Circulating estrogens and postmenopausal ovarian cancer risk in the women's health initiative observational study

Britton Trabert, Louise A. Brinton, Garnet L. Anderson, Ruth M. Pfeiffer, Roni T. Falk, Howard Strickler, Sarunas Sliesoraitis, Lewis H. Kuller, Margery L. Gass, Barbara J. Fuhrman, Xia Xu, Nicolas Wentzensen

Research output: Contribution to journalArticle

18 Citations (Scopus)

Abstract

Background: Hormonal and reproductive factors contribute to the development of ovarian cancer, but few studies have examined associations between circulating estrogens and estrogen metabolites and ovarian cancer risk. We evaluated whether serum estrogens and estrogen metabolite levels are associated with ovarian cancer risk among postmenopausal women in a nested case-control study in the Women's Health Initiative (WHI) Observational Study (OS). Methods: We selected all 169 eligible epithelial ovarian cancer cases and 412 matched controls from women enrolled in WHI-OS who were not using menopausal hormones at baseline. Baseline levels of 15 estrogens and estrogen metabolites were measured via liquid chromatography/tandem mass spectrometry. Associations with ovarian cancer risk overall and stratified by histologic subtype (serous/nonserous) were analyzed using logistic regression. The mean time from serum collection to cancer diagnosis was 6.9 years. Results: Overall, we observed modest ovarian cancer risk associations among women with higher levels of estrone [OR (95% confidence interval) quintile (Q)5 vs. Q1: 1.54 (0.82-2.90), Ptrend = 0.05], as well as 2-and 4-methoxyestrone metabolites [2.03 (1.06-3.88), Ptrend = 0.02; 1.86 (0.98-3.56), Ptrend = 0.01, respectively]. Associations of estrogens and estrogen metabolites varied substantially by histologic subtype. Associations with serous tumors were universally null, while estrone [2.65 (1.09-6.45), Ptrend = 0.01, Pheterogeneity = 0.04], unconjugated estradiol [2.72 (1.04-7.14), Ptrend = 0.03, Pheterogeneity = 0.02] and many of the 2-, 4-, and 16-pathway metabolites were positively associated with nonserous tumors. Conclusions: Our study provides novel molecular data showing an association of the parent estrogens and several estrogen metabolites with nonserous ovarian cancers. Impact: These findings further support the heterogeneous etiology of ovarian cancer.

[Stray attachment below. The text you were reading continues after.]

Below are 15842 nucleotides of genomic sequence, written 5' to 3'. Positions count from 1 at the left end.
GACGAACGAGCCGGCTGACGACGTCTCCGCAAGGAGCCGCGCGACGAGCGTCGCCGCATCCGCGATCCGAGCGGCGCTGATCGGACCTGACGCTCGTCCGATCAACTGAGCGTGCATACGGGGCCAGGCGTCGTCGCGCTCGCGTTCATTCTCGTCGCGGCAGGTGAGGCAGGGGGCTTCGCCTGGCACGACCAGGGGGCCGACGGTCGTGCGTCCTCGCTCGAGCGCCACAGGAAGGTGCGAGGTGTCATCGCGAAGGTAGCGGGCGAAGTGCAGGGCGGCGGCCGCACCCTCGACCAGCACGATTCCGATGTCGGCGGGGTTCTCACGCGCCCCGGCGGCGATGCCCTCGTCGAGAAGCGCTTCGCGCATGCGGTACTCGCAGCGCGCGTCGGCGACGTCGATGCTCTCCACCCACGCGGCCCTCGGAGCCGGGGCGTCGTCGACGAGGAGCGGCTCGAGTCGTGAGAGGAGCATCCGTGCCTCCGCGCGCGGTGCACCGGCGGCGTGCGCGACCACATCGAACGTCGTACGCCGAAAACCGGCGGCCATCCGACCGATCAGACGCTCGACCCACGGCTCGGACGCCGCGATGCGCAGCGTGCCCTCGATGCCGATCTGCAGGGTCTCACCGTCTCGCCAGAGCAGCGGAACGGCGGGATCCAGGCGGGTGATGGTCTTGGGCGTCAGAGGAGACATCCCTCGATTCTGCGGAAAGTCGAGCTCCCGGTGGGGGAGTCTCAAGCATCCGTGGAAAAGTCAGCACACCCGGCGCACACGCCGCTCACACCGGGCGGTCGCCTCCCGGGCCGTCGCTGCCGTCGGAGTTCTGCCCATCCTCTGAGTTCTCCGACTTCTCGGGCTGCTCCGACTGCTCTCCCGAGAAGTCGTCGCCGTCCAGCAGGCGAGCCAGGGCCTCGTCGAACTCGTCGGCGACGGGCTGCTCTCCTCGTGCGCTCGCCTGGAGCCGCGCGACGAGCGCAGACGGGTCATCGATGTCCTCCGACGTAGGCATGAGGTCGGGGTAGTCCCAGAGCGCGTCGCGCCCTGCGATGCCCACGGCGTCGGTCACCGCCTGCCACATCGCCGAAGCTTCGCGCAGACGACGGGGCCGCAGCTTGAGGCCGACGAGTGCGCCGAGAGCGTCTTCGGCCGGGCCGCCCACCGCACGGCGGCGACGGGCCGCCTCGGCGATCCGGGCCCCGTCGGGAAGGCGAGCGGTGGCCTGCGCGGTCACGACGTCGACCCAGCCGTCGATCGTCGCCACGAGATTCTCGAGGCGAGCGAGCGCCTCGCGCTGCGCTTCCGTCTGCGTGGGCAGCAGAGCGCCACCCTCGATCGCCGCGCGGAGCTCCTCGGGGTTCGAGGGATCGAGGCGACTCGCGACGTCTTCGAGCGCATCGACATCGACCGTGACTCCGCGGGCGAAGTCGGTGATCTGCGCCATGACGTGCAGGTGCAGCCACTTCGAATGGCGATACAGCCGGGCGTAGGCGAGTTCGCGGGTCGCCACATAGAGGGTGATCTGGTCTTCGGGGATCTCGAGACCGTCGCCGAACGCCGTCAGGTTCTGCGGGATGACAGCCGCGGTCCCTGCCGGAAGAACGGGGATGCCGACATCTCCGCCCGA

Original languageEnglish (US)
Pages (from-to)648-656
Number of pages9
JournalCancer Epidemiology Biomarkers and Prevention
Volume25
Issue number4
DOIs
StatePublished - Apr 1 2016

Fingerprint

Women's Health
Ovarian Neoplasms
Observational Studies
Estrogens
Estrone
Neoplasms
Tandem Mass Spectrometry
Serum
Liquid Chromatography
Case-Control Studies
Estradiol
Logistic Models
Hormones
Confidence Intervals

ASJC Scopus subject areas

  • Epidemiology
  • Oncology

Cite this